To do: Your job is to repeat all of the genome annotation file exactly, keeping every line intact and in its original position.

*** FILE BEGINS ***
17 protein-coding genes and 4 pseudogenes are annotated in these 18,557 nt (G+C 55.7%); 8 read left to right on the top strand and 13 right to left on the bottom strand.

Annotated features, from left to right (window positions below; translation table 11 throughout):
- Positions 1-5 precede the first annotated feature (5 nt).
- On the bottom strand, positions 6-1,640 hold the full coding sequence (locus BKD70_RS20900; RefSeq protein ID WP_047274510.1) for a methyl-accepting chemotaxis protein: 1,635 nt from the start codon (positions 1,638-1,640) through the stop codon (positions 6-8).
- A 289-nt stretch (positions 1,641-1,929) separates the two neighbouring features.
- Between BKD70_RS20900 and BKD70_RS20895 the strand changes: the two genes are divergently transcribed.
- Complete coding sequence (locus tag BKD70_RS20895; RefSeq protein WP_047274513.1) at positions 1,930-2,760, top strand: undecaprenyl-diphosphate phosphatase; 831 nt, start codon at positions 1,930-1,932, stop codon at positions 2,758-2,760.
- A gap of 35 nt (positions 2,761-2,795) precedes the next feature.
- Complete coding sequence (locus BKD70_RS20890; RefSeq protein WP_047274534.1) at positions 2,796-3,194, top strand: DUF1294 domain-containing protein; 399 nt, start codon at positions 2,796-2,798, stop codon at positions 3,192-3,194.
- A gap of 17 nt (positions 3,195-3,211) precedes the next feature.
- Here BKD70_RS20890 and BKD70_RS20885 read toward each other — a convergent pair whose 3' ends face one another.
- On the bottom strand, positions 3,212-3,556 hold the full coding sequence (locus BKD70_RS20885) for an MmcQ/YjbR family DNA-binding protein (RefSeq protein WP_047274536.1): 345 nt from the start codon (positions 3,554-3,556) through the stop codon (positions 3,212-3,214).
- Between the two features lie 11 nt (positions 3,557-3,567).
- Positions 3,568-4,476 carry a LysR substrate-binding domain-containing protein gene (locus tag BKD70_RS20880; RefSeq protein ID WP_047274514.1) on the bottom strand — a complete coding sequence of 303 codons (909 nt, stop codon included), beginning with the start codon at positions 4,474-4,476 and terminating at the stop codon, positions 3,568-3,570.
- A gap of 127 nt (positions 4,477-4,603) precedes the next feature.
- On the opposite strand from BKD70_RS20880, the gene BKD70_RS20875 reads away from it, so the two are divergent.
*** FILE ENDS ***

17 protein-coding genes and 4 pseudogenes are annotated in these 18,557 nt (G+C 55.7%); 8 read left to right on the top strand and 13 right to left on the bottom strand.

Annotated features, from left to right (window positions below; translation table 11 throughout):
- Positions 1-5 precede the first annotated feature (5 nt).
- On the bottom strand, positions 6-1,640 hold the full coding sequence (locus BKD70_RS20900; RefSeq protein ID WP_047274510.1) for a methyl-accepting chemotaxis protein: 1,635 nt from the start codon (positions 1,638-1,640) through the stop codon (positions 6-8).
- A 289-nt stretch (positions 1,641-1,929) separates the two neighbouring features.
- Between BKD70_RS20900 and BKD70_RS20895 the strand changes: the two genes are divergently transcribed.
- Complete coding sequence (locus tag BKD70_RS20895; RefSeq protein WP_047274513.1) at positions 1,930-2,760, top strand: undecaprenyl-diphosphate phosphatase; 831 nt, start codon at positions 1,930-1,932, stop codon at positions 2,758-2,760.
- A gap of 35 nt (positions 2,761-2,795) precedes the next feature.
- Complete coding sequence (locus BKD70_RS20890; RefSeq protein WP_047274534.1) at positions 2,796-3,194, top strand: DUF1294 domain-containing protein; 399 nt, start codon at positions 2,796-2,798, stop codon at positions 3,192-3,194.
- A gap of 17 nt (positions 3,195-3,211) precedes the next feature.
- Here BKD70_RS20890 and BKD70_RS20885 read toward each other — a convergent pair whose 3' ends face one another.
- On the bottom strand, positions 3,212-3,556 hold the full coding sequence (locus BKD70_RS20885) for an MmcQ/YjbR family DNA-binding protein (RefSeq protein WP_047274536.1): 345 nt from the start codon (positions 3,554-3,556) through the stop codon (positions 3,212-3,214).
- Between the two features lie 11 nt (positions 3,557-3,567).
- Positions 3,568-4,476 carry a LysR substrate-binding domain-containing protein gene (locus tag BKD70_RS20880; RefSeq protein ID WP_047274514.1) on the bottom strand — a complete coding sequence of 303 codons (909 nt, stop codon included), beginning with the start codon at positions 4,474-4,476 and terminating at the stop codon, positions 3,568-3,570.
- A gap of 127 nt (positions 4,477-4,603) precedes the next feature.
- On the opposite strand from BKD70_RS20880, the gene BKD70_RS20875 reads away from it, so the two are divergent.